A heightened sense of smell will shock the system and can cause difficulty in performing tasks or eating food if a smell is overpoweringly offensive. A heightened sense of sight can make surroundings seem too bright, too dark, or confusing. A heightened sense of hearing causes Autistic people to often not be able to stand being in an environment with people or tools, and need to be alone just function. Hypersensitive hearing makes even quiet voices sound loud. It makes people who naturally talk loudly sound like they are yelling and potentially threatening. A heightened sense of feeling can cause different surfaces and interpersonal contact to be very uncomfortable for those with Autism. A heightened sense of taste, along with heightened smell, is probably behind the eating difficulties some Autistic people have. What tastes average or bad but tolerable to a Neurotypical may be intolerable and overbearing to an Autistic person.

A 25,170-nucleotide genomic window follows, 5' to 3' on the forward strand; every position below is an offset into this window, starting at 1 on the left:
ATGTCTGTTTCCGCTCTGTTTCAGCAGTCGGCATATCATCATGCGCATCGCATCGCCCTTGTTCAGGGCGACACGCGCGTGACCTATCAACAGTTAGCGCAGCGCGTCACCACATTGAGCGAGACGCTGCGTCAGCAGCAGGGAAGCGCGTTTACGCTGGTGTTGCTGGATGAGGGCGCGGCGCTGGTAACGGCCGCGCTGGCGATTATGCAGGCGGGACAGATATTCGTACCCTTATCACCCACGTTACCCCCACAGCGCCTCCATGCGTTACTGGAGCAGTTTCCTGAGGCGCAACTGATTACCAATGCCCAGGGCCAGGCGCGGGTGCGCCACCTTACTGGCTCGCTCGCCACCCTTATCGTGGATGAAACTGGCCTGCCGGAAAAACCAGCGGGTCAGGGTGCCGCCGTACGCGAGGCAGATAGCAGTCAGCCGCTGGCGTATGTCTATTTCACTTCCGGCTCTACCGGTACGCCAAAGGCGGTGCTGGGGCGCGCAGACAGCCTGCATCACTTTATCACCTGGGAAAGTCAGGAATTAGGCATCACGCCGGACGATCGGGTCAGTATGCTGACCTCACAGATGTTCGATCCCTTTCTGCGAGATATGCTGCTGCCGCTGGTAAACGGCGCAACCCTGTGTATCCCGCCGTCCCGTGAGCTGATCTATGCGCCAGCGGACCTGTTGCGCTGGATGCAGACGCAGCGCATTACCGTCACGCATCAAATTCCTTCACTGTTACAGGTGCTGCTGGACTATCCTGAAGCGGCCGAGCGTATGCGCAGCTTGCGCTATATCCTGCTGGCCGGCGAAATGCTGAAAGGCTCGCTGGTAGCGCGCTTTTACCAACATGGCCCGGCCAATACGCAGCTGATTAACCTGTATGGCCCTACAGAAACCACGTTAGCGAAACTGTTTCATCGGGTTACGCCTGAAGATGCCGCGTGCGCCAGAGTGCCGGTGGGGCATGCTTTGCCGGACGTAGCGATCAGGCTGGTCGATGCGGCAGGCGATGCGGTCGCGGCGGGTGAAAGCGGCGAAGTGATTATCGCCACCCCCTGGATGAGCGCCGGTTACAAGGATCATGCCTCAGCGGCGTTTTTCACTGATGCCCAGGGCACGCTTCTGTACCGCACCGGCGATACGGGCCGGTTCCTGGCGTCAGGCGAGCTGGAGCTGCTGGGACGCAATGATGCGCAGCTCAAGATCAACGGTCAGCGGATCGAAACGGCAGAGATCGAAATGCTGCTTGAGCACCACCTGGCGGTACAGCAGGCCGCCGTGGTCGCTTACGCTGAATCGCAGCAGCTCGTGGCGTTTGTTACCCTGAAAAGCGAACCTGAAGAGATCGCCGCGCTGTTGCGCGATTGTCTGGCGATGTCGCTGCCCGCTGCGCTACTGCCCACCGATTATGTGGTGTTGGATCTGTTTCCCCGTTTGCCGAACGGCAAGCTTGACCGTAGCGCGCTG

All these increased senses combined to make an overwhelming and crushing world. The world we walk in is extreme and intense. The smallest thing can shock us or drive us to seclusion and flight from a world that is too stressful to cope with. Our heightened senses, especially when combined or when we are already stressed from life, can cause us to become nauseous, dizzy, or tingling. The sensations that may be comforting or mundane to others can cause us pain and confusion, forcing us to flee from the world in order to survive and think properly. Those around us, with nervous systems that can better handle the environmental input, will usually be confused as to why we find our surroundings overwhelming. The environmental stress can deteriorate our health and lead to anxiety, depression, or addictions.